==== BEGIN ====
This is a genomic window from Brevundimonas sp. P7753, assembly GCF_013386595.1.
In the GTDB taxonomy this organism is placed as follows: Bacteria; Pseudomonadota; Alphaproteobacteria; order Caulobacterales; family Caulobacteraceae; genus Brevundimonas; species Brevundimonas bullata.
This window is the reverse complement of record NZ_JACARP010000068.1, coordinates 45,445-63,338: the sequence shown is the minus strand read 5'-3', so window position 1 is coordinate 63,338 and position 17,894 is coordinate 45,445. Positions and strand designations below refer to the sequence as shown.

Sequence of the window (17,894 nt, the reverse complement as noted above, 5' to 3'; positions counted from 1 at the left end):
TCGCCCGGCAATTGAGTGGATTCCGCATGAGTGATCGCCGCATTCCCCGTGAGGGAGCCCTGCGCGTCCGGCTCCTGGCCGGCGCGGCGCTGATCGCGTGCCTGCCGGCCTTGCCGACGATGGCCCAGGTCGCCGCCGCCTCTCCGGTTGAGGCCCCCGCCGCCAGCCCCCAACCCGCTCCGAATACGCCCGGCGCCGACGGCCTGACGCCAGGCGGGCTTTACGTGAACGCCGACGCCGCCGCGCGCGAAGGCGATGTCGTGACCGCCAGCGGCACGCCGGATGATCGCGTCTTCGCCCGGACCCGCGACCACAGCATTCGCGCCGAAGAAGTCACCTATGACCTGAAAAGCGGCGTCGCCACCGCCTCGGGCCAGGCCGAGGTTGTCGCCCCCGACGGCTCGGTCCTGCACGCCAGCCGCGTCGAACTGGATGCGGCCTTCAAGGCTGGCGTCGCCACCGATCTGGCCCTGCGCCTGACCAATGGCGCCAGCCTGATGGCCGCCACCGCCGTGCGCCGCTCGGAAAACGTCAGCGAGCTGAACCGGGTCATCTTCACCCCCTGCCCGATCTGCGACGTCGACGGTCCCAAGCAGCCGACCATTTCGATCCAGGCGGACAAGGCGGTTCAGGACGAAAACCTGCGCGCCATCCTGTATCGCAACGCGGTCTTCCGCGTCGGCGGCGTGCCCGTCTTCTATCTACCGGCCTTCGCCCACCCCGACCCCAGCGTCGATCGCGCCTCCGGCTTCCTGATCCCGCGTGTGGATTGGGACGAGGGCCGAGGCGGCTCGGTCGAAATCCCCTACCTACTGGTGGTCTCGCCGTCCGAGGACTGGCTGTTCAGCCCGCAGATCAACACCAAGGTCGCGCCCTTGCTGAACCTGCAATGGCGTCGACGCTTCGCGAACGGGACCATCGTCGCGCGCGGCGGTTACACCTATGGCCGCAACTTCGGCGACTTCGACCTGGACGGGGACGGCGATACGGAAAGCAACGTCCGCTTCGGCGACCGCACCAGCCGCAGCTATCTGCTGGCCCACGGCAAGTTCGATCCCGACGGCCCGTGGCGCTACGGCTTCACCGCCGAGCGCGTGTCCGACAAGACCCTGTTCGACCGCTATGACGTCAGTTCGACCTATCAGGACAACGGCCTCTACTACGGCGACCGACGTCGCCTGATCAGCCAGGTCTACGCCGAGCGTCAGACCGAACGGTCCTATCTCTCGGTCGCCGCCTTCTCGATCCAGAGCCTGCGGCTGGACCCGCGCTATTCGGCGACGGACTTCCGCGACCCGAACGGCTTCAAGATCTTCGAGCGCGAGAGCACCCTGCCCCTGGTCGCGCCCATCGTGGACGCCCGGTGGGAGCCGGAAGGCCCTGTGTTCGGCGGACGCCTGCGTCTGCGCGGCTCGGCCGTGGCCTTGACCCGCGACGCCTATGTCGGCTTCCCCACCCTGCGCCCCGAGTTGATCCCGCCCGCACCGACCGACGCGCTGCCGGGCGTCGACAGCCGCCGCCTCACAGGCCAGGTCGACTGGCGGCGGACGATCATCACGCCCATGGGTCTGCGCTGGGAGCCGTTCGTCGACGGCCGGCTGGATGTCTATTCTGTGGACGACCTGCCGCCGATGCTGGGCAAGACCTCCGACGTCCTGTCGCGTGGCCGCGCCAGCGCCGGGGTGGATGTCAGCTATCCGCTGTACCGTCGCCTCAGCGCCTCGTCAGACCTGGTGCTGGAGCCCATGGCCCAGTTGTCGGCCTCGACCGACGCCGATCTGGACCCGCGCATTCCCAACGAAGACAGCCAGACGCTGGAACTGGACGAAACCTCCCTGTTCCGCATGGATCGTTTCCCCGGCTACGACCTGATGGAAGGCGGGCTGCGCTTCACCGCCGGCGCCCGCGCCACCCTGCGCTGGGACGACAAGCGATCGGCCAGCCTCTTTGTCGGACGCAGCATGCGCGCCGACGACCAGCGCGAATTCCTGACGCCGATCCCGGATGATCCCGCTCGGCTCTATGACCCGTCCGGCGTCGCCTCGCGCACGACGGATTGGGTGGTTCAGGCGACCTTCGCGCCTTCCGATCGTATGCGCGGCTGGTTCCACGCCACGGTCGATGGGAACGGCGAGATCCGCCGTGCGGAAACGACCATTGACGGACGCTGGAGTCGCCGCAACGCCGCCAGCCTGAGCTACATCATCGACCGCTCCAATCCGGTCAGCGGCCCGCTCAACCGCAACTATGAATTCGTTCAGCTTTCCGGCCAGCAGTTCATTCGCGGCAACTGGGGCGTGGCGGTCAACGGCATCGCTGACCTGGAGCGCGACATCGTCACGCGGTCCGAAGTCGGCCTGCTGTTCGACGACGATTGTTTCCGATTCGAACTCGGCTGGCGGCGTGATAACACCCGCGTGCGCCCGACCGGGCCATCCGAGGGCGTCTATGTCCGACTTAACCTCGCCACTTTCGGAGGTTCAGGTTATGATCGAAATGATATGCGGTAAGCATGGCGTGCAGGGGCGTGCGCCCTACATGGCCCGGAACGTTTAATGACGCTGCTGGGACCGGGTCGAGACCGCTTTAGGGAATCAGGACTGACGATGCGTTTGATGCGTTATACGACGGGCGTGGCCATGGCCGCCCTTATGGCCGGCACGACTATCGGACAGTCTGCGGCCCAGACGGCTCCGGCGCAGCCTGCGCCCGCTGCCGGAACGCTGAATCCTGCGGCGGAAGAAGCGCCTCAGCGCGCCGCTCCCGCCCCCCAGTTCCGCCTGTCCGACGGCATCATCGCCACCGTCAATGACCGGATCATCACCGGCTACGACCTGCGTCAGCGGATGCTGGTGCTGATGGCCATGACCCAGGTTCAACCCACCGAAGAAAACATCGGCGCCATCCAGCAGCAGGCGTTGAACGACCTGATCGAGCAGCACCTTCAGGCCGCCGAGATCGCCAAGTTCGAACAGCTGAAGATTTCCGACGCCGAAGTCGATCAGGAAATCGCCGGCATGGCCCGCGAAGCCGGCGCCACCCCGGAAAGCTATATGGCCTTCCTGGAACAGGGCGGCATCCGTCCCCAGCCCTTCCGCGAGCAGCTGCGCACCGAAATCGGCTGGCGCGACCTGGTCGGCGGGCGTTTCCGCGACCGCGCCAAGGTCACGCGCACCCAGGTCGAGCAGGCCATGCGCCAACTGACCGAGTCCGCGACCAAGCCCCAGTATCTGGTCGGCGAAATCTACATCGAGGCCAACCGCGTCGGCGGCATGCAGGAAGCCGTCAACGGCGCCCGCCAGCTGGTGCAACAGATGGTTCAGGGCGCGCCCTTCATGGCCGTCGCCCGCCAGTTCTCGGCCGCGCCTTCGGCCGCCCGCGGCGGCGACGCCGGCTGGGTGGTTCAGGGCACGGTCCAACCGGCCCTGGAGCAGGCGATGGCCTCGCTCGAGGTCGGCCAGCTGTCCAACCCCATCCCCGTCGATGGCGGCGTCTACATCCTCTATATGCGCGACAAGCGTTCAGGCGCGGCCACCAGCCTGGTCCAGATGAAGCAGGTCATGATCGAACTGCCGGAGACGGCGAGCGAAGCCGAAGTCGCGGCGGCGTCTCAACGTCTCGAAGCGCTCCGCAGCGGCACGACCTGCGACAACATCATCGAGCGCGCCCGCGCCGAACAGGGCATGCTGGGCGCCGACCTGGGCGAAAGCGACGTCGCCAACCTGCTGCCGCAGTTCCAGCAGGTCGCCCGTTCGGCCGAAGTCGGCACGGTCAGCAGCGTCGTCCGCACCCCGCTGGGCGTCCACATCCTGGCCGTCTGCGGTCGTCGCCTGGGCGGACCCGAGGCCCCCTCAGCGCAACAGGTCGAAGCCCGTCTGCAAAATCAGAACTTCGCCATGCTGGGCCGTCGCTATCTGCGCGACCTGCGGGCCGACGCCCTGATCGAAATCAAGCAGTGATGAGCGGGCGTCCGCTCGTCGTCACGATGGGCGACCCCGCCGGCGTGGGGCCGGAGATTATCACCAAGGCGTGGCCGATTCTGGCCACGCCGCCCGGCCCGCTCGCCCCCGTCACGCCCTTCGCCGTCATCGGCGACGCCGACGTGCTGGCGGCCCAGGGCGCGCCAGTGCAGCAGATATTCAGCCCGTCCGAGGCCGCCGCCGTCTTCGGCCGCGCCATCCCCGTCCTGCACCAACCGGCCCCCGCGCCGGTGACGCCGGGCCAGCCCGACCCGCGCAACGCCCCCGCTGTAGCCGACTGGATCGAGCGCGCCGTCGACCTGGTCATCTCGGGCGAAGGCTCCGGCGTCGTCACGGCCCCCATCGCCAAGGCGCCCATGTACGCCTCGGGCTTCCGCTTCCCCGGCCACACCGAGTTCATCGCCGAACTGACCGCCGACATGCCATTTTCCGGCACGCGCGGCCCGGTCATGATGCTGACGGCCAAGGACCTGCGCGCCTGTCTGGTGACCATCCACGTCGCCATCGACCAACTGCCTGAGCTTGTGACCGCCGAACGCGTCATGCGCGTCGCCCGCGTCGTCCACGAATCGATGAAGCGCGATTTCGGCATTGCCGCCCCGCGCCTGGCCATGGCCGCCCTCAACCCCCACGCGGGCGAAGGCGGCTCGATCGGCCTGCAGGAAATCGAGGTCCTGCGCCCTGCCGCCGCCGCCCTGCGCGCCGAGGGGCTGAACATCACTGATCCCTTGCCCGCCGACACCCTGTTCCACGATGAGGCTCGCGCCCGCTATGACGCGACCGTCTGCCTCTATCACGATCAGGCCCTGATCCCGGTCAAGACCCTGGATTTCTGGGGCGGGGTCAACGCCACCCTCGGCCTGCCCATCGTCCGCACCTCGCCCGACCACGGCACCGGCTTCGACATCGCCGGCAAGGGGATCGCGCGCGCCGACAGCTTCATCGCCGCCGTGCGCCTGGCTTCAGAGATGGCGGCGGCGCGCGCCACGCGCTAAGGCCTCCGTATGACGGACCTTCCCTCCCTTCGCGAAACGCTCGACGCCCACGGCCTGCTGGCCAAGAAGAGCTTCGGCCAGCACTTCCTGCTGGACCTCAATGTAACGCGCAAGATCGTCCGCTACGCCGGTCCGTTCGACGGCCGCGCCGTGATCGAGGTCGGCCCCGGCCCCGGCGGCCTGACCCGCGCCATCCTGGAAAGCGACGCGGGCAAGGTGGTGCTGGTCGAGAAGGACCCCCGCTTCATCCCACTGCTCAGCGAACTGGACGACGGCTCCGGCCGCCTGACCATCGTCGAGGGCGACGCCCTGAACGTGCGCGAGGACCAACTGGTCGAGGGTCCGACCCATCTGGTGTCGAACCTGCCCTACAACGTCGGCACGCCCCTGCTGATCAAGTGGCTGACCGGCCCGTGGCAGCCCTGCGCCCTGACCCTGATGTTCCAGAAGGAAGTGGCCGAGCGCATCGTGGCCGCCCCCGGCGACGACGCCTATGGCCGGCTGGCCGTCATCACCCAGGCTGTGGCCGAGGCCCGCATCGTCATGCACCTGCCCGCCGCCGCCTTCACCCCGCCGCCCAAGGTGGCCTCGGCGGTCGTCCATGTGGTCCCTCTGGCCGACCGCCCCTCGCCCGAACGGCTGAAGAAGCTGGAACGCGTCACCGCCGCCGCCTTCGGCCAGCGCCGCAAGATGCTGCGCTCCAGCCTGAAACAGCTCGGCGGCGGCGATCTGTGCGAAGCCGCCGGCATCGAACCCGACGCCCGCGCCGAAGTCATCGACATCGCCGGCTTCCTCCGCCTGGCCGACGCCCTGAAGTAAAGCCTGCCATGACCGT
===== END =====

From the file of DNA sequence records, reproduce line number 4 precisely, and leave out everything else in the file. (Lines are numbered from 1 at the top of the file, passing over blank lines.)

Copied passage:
Sequence of the window (17,894 nt, the reverse complement as noted above, 5' to 3'; positions counted from 1 at the left end):